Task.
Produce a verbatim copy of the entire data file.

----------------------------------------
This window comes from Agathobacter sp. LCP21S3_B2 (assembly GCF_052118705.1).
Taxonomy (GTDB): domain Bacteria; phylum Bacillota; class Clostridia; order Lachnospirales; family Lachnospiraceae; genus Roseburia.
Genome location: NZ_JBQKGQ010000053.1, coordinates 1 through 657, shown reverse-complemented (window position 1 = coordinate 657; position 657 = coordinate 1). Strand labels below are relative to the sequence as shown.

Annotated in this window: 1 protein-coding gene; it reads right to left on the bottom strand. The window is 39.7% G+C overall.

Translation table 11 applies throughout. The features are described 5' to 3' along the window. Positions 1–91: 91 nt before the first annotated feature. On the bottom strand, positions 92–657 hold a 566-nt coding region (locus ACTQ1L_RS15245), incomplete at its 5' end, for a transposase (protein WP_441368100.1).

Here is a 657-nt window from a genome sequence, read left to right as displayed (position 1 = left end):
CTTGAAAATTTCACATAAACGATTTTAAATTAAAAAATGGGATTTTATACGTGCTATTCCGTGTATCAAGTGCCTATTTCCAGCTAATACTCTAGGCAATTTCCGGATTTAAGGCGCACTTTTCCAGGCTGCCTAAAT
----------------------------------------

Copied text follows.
This window comes from Agathobacter sp. LCP21S3_B2 (assembly GCF_052118705.1).
Taxonomy (GTDB): domain Bacteria; phylum Bacillota; class Clostridia; order Lachnospirales; family Lachnospiraceae; genus Roseburia.
Genome location: NZ_JBQKGQ010000053.1, coordinates 1 through 657, shown reverse-complemented (window position 1 = coordinate 657; position 657 = coordinate 1). Strand labels below are relative to the sequence as shown.

Annotated in this window: 1 protein-coding gene; it reads right to left on the bottom strand. The window is 39.7% G+C overall.

Translation table 11 applies throughout. The features are described 5' to 3' along the window. Positions 1–91: 91 nt before the first annotated feature. On the bottom strand, positions 92–657 hold a 566-nt coding region (locus ACTQ1L_RS15245), incomplete at its 5' end, for a transposase (protein WP_441368100.1).

Here is a 657-nt window from a genome sequence, read left to right as displayed (position 1 = left end):
CTTGAAAATTTCACATAAACGATTTTAAATTAAAAAATGGGATTTTATACGTGCTATTCCGTGTATCAAGTGCCTATTTCCAGCTAATACTCTAGGCAATTTCCGGATTTAAGGCGCACTTTTCCAGGCTGCCTAAAT